Thursday, July 21, 2016

Reid Reads Again!---I Mean, Writes Again!--I Mean He Reads AND Writes Again!

Tars Tarkas, Martian warrior chief
Hey everyone, this is the Iron Guy, keeping busy during this ultra-busy summer season. I tell you, this summer keeps me hopping! I'm checking out books faster than light speed. Sometimes I wish we could hire one of those four-armed Martians from the old John Carter books in order to keep up!
And when it gets this busy, even a MANLY MAN like the Iron Guy has trouble keeping up with his reading. That's why I'm glad we have faithful friends like our good pal Reid! He has sent us a review of something that sounds really good. Let's hear what it is:

The Mysterious Benedict Society, by Trenton Lee Stewart is a cool book that hooks me and keeps me on the edge of my seat at all times. It is really fun to read because it is about smart people like you and is really good. It is about 4 people named Reynie,Constance,Sticky,and Kate. They go on an adventure together to a place called the Learning Institute for the Very Enlightened or LIVE for short. They become Messengers and help with the Whisperer project. The Whisperer is a scary device able to remove,steal,and communicate thoughts. 

The Mysterious Benedict SocietyThanks, Reid! This is another one of those books that keep getting checked out over and over and over again. I can see why from your review! This is the first book in a series and I hope you read the rest of them. Let us know if you do! BTW, the audiobooks must be really good. I know someone who would listen to it in the car and, when she got home, would run run inside and slap the disc in the cd player to keep playing the story!

How about the rest of you reader guys? Have any of you read this book? Or any of the others in this series? Or listened to the audiobooks? Send us a review in the "Comments" section--or send us a review of ANY book you're enjoying this summer.

Monday, July 11, 2016

It's Monday--What Are You Listening To?

Summertime greetings, guys! What sort of fun activities are you doing? Swimming? Baseball?  Movies? Traveling? I certainly hope you're doing more than playing video games all day and night! (it's OK to do that but there's so much more fun stuff out there) I hope you're finding fun stuff to read as well. And if you are traveling or even just getting driven around town to camps/sports/etc., one of the most fun things you can do in the car is listen to audiobooks. That's what the Iron Guy loves to do. If I'm driving to work or even just going to the store, I'll always have an audiobook going. It's great fun and I get to hear some truly cool stuff. That's why this post is called It's Monday--What Are You Listening To? A bunch of grownups host a weekly meme called It's Monday--What Are You Reading? but I thought I'd change it and give it an audiobook focus. (btw, you can find that meme at Teaching Mentor Texts)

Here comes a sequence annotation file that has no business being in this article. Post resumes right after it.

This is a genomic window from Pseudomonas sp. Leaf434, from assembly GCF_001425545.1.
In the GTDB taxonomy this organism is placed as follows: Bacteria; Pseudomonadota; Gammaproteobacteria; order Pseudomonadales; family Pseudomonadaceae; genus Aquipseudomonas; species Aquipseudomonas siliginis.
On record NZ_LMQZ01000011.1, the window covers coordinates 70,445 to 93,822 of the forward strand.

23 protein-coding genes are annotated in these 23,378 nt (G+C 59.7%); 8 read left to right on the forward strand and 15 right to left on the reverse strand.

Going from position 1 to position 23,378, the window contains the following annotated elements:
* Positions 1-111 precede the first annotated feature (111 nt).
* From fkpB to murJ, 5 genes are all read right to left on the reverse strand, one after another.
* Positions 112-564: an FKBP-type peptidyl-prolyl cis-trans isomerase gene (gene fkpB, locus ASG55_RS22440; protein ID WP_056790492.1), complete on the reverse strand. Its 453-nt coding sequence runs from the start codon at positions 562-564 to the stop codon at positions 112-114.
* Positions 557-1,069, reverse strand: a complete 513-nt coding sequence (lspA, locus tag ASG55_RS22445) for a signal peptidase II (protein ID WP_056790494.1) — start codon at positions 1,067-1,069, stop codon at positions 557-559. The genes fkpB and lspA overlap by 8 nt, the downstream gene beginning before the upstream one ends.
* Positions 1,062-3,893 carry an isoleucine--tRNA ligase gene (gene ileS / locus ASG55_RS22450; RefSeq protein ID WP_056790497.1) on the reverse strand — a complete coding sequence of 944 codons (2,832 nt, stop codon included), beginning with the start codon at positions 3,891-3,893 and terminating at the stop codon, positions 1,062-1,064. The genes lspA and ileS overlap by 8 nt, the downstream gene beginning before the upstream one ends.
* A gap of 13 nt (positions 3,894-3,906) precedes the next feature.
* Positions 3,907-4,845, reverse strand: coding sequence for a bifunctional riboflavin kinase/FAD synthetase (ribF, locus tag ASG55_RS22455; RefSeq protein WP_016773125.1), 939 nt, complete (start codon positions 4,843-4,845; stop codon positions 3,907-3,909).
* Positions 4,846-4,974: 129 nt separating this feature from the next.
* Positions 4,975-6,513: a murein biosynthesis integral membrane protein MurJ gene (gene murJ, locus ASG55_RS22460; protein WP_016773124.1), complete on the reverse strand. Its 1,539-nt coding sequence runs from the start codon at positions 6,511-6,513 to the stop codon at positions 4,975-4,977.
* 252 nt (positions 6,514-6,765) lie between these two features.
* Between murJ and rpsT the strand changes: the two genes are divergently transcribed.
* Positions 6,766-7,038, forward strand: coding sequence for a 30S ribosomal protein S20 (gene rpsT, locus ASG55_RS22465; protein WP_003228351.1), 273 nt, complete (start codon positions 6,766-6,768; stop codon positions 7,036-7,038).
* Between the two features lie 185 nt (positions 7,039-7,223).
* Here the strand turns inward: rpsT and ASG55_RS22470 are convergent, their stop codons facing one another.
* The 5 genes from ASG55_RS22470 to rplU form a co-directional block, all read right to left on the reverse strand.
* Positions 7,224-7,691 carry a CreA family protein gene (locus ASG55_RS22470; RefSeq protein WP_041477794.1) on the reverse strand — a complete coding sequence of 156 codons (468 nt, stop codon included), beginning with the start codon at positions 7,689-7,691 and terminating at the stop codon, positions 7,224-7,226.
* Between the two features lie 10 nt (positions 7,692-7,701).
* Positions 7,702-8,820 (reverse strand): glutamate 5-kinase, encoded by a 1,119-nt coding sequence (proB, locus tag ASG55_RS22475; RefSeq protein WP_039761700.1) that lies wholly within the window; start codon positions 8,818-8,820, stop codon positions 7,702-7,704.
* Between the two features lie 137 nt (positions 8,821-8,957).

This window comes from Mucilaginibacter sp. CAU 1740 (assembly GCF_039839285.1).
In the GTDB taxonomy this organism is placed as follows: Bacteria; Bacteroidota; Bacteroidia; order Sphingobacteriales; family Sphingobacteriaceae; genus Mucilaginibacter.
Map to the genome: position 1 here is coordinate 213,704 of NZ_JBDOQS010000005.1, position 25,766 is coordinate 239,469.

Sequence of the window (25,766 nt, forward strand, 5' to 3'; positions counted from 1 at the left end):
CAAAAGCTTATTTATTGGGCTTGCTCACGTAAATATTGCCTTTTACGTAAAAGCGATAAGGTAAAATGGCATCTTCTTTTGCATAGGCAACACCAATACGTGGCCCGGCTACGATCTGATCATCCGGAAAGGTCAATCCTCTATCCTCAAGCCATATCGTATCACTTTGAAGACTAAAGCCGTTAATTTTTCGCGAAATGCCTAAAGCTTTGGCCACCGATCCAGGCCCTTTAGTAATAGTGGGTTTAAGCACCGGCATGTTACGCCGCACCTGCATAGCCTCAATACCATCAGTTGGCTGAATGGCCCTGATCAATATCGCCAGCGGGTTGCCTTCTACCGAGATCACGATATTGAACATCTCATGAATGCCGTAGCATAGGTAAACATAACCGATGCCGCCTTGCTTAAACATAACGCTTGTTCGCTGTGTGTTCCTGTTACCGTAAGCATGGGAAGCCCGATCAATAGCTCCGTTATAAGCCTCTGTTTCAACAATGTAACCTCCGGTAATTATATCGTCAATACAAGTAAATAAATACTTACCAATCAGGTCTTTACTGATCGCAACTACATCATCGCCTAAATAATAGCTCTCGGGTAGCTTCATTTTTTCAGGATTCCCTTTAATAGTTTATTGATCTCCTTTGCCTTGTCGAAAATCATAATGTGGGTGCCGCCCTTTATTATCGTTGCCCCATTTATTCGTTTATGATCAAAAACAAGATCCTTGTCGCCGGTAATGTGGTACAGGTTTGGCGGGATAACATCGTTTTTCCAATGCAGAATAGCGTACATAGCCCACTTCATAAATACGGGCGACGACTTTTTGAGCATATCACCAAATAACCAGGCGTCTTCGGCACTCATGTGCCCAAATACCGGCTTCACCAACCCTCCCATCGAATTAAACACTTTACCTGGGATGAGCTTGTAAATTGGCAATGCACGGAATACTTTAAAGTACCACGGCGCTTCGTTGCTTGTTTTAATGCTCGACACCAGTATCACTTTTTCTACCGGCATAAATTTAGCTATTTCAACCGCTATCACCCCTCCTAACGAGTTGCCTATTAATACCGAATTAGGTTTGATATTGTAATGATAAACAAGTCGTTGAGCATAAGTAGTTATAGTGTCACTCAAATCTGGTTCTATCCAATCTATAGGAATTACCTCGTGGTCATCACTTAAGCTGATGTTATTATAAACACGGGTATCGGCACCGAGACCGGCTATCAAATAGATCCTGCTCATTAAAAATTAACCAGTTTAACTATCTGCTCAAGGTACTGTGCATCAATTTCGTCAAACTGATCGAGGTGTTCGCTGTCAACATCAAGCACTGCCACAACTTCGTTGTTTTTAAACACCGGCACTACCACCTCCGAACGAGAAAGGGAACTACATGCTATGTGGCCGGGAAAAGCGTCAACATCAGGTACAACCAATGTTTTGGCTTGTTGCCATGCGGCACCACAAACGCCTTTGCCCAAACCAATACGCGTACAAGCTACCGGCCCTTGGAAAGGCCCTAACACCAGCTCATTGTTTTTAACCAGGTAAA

So what am I listening to? The Serpent's Curse by the amazing Tony Abbott. It's book number two in that incredible series, The Copernicus Legacy. I'm a HUGE fan of those books. Action! Danger! International conspiracies and 500-year-old secrets! Plus some spectacularly evil villains and generous dashes of humor. So when I saw the library has audiobook versions, I knew I HAD to check out one. I'm only on disc 2 so far but I'm enjoying it a lot. The actor who reads this book, MacLeod Andrews, paces the reading just right to get the maximum suspense and humor out of the story. (especially when he reads the part with Dr. Beverly Billing...ham, one of the funniest episodes in any book from the last couple of years!) And he gets the voices just right too--the kids sound like kids and the villains--well, you couldn't find more perfectly-done voices for all those smooth or brutal or bone-chillingly frightening bad guys. If you're going to spend some time in the car, find these Copernicus Legacy audiobooks! You will get hooked and you may even find yourselves sitting in your driveways at the end of your trips because you just have to listen to a few minutes more!!

Friday, July 1, 2016

Big Fun With Big Nate!

Hey, guys, I hope you're all enjoying the summer. The Iron Guy certainly does. Even though summer is busy at the library and it gets miserably hot in Charlotte during June, July and August, the summer always has that laid back, let's-all-have-fun vibe that I love. So, in the spirit of fun, I decided to check out some Big Nate books. I see those things get checked in and out, in and out, all the time. This has been going on for quite a while. So, after seeing these books keep coming through the checkout line, I figured they must be really good. So I found three of them and guess what??

I'm Charlotte's newest Big Nate fan!!

These books are great! Truly terrific! They are funny, funny, funny. The story lines are fun and the characters are believable--well, in a cartoonish sort of way. I picked out three books at random and here they are:

Big Nate: Mr. Popularity (all of these books are by Lincoln Peirce)

Big Nate running for class president??!! What a goofball idea. But then, the election results might surprise you! Along the way, you'll learn Big Nate's basketball game prep, what happens between Nate and Jenny (could it be looovve?) and why Nate's dad never got Nate a wallet. And you'll laugh the whole time.

Big Nate Lives It Up